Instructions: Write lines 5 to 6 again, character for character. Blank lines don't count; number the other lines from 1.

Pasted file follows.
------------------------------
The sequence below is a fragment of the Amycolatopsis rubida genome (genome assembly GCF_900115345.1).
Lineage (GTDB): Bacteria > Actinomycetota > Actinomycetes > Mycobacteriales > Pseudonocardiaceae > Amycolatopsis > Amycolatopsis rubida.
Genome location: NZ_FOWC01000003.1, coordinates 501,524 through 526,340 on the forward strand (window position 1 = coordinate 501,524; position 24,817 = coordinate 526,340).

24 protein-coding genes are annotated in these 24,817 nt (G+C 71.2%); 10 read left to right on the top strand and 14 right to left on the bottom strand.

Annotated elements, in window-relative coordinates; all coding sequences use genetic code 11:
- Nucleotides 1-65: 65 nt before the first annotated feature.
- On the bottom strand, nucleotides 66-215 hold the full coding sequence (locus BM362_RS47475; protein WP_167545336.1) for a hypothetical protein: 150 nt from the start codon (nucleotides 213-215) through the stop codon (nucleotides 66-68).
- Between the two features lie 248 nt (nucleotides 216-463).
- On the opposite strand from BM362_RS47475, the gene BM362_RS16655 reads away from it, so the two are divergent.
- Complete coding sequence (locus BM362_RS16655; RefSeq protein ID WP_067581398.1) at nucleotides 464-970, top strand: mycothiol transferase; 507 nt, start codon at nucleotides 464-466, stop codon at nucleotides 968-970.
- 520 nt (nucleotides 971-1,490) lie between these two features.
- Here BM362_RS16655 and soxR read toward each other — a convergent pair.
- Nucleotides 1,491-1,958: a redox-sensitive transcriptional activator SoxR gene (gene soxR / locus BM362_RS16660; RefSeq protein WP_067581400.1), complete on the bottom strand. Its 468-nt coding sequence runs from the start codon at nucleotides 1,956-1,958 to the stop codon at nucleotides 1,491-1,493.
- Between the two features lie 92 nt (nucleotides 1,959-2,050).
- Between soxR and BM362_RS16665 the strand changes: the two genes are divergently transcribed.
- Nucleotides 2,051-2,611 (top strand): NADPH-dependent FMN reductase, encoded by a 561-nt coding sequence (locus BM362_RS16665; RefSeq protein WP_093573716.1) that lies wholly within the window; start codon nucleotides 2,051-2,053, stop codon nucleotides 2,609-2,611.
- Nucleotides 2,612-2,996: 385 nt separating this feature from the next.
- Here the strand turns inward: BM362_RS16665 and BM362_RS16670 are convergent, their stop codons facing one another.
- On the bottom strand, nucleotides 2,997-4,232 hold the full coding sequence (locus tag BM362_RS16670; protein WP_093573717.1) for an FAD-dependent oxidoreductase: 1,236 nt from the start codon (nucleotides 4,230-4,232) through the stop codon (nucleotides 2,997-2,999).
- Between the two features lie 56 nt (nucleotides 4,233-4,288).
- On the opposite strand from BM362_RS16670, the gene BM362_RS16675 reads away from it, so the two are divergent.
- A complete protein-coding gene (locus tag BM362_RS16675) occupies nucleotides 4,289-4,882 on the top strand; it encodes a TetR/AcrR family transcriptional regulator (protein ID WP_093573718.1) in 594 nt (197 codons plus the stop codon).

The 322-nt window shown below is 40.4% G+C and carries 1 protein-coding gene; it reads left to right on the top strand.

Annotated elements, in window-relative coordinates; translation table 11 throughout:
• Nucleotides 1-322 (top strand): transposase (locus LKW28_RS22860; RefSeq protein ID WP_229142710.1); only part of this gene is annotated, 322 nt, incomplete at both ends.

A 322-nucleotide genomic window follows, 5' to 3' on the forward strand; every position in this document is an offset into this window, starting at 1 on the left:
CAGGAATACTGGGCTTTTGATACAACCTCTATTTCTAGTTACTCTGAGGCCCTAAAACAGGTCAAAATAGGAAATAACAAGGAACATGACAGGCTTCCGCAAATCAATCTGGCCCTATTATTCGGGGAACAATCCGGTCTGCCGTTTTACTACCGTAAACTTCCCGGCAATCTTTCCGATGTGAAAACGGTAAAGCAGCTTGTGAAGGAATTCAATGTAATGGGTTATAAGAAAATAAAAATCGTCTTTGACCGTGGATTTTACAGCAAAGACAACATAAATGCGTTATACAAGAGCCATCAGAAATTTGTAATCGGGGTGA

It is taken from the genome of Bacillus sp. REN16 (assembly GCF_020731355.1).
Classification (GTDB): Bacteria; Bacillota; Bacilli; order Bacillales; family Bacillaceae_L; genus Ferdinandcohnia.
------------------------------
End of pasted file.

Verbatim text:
Annotated elements, in window-relative coordinates; all coding sequences use genetic code 11:
- Nucleotides 1-65: 65 nt before the first annotated feature.